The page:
This year's flu season has already claimed the lives of several people, including a third grader from Montgomery County.
Governor Kay Ivey declared a State Public Health Emergency due to the high risk of widespread exposure to the flu that could cause substantial harm to a large number of people. Several schools have been forced to close due to the flu, and hospitals are struggling to meet the high volume of patients.
Because of the outbreak, the Department of Health has opened many flu clinics around the state.
Northern District Administrator of Public Health, Judy Smith said 2018 has been a rare year for the number of flu cases.
"We are in the prime of flu season. We got probably another six weeks maybe two months that will be the prime time," said Smith. "We don't normally have dedicated flu clinics, but over the past couple of years, public health has made flu vaccine available all year around."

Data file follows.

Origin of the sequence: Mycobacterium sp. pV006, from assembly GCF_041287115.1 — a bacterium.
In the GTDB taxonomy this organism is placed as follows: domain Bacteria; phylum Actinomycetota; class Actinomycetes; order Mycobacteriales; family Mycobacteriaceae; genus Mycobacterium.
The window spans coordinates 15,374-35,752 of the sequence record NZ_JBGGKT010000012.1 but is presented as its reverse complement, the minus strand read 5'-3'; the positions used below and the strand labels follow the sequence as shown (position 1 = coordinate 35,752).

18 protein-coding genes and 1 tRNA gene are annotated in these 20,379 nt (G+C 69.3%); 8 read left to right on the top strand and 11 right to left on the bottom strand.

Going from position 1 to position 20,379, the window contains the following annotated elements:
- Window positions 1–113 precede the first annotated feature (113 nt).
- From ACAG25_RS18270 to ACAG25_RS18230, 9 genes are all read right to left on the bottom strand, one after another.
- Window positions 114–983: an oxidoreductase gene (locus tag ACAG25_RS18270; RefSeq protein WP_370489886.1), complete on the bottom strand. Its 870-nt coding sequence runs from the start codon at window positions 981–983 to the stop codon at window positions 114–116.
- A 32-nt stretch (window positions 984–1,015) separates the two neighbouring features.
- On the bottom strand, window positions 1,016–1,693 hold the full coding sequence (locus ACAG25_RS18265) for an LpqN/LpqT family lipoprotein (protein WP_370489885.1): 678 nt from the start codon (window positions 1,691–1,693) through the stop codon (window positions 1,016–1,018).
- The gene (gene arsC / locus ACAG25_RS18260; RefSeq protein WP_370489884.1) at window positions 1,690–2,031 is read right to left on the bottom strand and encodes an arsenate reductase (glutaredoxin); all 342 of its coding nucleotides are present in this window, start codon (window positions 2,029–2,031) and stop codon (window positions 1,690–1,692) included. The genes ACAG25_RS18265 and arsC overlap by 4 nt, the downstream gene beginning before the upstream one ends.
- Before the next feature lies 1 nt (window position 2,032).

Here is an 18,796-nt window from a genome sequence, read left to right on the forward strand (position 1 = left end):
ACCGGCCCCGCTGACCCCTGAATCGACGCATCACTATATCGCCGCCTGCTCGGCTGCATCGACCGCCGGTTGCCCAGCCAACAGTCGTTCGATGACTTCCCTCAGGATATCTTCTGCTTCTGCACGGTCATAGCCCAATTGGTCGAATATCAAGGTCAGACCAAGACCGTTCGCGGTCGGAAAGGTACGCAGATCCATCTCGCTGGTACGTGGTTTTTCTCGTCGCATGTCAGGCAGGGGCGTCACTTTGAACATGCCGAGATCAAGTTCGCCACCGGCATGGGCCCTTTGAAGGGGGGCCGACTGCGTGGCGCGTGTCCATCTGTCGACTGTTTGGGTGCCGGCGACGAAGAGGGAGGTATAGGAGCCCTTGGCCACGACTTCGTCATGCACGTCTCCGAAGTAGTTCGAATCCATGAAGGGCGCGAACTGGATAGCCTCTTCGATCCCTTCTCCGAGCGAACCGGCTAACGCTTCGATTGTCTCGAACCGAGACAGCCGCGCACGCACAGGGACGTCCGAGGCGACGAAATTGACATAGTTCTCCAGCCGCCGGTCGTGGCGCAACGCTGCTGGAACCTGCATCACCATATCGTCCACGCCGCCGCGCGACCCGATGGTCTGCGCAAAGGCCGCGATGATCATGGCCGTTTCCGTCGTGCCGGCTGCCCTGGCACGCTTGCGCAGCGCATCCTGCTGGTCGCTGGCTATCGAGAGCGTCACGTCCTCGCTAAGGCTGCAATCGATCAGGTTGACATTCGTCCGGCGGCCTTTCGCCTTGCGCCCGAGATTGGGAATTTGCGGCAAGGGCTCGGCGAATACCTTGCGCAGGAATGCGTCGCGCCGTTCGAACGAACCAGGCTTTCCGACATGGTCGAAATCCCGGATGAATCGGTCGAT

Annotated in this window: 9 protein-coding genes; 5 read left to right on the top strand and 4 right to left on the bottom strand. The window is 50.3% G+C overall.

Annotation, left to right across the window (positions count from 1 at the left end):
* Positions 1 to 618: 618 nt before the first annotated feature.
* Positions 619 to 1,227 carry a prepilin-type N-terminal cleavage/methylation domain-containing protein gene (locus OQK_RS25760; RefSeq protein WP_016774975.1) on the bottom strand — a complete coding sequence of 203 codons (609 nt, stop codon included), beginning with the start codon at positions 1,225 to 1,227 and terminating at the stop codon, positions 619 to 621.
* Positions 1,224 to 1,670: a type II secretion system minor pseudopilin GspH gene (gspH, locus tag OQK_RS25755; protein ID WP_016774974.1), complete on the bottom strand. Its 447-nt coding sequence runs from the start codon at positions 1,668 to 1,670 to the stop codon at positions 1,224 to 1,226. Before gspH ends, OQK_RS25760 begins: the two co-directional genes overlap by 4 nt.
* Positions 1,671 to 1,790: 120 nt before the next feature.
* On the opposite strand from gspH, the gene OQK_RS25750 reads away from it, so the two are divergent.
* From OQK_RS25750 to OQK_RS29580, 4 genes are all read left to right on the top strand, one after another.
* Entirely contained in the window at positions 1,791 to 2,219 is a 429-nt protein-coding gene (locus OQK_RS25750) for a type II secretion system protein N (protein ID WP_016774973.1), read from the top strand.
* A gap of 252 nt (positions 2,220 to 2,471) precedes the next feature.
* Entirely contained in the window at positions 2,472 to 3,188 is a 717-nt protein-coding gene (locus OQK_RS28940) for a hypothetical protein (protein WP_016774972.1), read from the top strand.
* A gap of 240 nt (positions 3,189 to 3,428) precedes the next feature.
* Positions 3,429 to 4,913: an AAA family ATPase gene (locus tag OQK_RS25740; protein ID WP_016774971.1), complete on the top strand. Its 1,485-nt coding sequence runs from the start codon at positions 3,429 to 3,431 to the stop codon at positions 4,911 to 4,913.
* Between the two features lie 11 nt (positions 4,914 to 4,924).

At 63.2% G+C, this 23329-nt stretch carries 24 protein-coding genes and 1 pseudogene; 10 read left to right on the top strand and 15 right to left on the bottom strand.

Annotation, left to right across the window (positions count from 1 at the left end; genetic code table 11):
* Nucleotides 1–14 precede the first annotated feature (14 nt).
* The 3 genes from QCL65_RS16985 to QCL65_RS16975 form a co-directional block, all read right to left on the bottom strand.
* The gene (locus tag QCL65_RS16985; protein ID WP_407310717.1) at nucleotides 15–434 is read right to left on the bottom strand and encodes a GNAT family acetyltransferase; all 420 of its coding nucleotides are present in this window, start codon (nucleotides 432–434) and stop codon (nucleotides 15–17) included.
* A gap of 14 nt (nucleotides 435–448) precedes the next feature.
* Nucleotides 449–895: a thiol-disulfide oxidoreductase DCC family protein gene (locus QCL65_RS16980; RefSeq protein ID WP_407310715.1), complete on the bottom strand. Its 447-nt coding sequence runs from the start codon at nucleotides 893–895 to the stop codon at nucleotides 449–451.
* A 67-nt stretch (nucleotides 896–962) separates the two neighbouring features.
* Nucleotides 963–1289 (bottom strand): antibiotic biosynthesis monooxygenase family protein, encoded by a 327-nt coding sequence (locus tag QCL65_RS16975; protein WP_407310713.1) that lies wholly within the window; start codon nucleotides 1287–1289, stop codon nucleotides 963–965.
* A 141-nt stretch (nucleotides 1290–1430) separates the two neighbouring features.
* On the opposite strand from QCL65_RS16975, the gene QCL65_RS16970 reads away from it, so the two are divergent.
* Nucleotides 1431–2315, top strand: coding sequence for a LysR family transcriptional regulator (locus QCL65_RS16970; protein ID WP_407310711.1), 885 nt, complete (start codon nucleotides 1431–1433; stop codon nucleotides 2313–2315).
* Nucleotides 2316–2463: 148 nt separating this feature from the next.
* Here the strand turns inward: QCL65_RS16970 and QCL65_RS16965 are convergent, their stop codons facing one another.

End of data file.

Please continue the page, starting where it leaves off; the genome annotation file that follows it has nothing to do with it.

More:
Smith said the flu shot is now available in all health departments throughout the state. She added that people in north Alabama can get the vaccination for free anytime between 8 a.m. and 3 p.m.
"It takes about two weeks to get full immunity from it. If somebody has already been exposed, will it keep them within the next week from getting the flu? Probably not," said Smith.
But there is good news.
"Even though it's not 100 percent effective, it does tend to diminish the symptoms and the severity of it."
Smith said children and adults older than 65 should get their flu shot because the virus can easily turn into something worse for them.
The CDC has compiled a list of steps you and your loved ones can take to prevent the flu. You can find that list and more information about the flu here.